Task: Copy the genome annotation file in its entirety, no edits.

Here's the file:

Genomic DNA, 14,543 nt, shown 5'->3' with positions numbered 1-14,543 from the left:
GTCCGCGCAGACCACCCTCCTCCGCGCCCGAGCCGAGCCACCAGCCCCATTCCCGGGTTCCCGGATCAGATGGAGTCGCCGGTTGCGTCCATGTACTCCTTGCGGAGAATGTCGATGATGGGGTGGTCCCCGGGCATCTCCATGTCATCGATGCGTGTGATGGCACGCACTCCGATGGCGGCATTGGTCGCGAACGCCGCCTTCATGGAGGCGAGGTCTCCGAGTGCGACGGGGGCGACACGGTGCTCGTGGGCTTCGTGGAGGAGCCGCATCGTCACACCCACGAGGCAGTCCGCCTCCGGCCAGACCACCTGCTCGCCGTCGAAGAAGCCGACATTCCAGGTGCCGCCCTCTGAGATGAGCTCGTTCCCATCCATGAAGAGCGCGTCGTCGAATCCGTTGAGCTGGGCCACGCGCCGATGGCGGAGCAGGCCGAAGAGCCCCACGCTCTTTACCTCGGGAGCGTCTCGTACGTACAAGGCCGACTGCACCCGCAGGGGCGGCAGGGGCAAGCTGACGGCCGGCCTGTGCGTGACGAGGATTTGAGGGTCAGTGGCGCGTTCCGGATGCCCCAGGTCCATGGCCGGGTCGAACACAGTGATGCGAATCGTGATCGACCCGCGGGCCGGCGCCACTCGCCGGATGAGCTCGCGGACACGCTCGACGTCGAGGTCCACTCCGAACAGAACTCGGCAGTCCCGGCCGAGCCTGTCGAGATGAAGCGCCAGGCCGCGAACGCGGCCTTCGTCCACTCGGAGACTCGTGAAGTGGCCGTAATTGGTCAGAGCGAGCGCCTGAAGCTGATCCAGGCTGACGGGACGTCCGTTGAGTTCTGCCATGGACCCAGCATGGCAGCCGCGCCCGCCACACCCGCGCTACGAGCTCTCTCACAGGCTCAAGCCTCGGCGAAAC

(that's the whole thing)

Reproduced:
Genomic DNA, 14,543 nt, shown 5'->3' with positions numbered 1-14,543 from the left:
GTCCGCGCAGACCACCCTCCTCCGCGCCCGAGCCGAGCCACCAGCCCCATTCCCGGGTTCCCGGATCAGATGGAGTCGCCGGTTGCGTCCATGTACTCCTTGCGGAGAATGTCGATGATGGGGTGGTCCCCGGGCATCTCCATGTCATCGATGCGTGTGATGGCACGCACTCCGATGGCGGCATTGGTCGCGAACGCCGCCTTCATGGAGGCGAGGTCTCCGAGTGCGACGGGGGCGACACGGTGCTCGTGGGCTTCGTGGAGGAGCCGCATCGTCACACCCACGAGGCAGTCCGCCTCCGGCCAGACCACCTGCTCGCCGTCGAAGAAGCCGACATTCCAGGTGCCGCCCTCTGAGATGAGCTCGTTCCCATCCATGAAGAGCGCGTCGTCGAATCCGTTGAGCTGGGCCACGCGCCGATGGCGGAGCAGGCCGAAGAGCCCCACGCTCTTTACCTCGGGAGCGTCTCGTACGTACAAGGCCGACTGCACCCGCAGGGGCGGCAGGGGCAAGCTGACGGCCGGCCTGTGCGTGACGAGGATTTGAGGGTCAGTGGCGCGTTCCGGATGCCCCAGGTCCATGGCCGGGTCGAACACAGTGATGCGAATCGTGATCGACCCGCGGGCCGGCGCCACTCGCCGGATGAGCTCGCGGACACGCTCGACGTCGAGGTCCACTCCGAACAGAACTCGGCAGTCCCGGCCGAGCCTGTCGAGATGAAGCGCCAGGCCGCGAACGCGGCCTTCGTCCACTCGGAGACTCGTGAAGTGGCCGTAATTGGTCAGAGCGAGCGCCTGAAGCTGATCCAGGCTGACGGGACGTCCGTTGAGTTCTGCCATGGACCCAGCATGGCAGCCGCGCCCGCCACACCCGCGCTACGAGCTCTCTCACAGGCTCAAGCCTCGGCGAAAC